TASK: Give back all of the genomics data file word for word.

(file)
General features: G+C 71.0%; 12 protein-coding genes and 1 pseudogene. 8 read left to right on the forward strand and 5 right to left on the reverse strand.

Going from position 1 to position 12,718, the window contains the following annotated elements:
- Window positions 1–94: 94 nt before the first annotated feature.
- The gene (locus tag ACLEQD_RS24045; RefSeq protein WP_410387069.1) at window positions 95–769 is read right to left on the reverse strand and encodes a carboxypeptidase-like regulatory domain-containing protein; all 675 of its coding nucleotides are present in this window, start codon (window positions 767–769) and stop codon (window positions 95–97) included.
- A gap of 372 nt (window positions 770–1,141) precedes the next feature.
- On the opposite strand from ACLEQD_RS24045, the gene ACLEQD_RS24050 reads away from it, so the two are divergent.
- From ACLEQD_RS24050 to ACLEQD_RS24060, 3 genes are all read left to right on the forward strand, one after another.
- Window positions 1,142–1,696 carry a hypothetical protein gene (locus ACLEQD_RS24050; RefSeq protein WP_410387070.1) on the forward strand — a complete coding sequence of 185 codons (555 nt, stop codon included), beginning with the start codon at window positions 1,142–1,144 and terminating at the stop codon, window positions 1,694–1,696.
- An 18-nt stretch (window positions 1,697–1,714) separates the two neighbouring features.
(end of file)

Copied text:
General features: G+C 71.0%; 12 protein-coding genes and 1 pseudogene. 8 read left to right on the forward strand and 5 right to left on the reverse strand.

Going from position 1 to position 12,718, the window contains the following annotated elements:
- Window positions 1–94: 94 nt before the first annotated feature.
- The gene (locus tag ACLEQD_RS24045; RefSeq protein WP_410387069.1) at window positions 95–769 is read right to left on the reverse strand and encodes a carboxypeptidase-like regulatory domain-containing protein; all 675 of its coding nucleotides are present in this window, start codon (window positions 767–769) and stop codon (window positions 95–97) included.
- A gap of 372 nt (window positions 770–1,141) precedes the next feature.
- On the opposite strand from ACLEQD_RS24045, the gene ACLEQD_RS24050 reads away from it, so the two are divergent.
- From ACLEQD_RS24050 to ACLEQD_RS24060, 3 genes are all read left to right on the forward strand, one after another.
- Window positions 1,142–1,696 carry a hypothetical protein gene (locus ACLEQD_RS24050; RefSeq protein WP_410387070.1) on the forward strand — a complete coding sequence of 185 codons (555 nt, stop codon included), beginning with the start codon at window positions 1,142–1,144 and terminating at the stop codon, window positions 1,694–1,696.
- An 18-nt stretch (window positions 1,697–1,714) separates the two neighbouring features.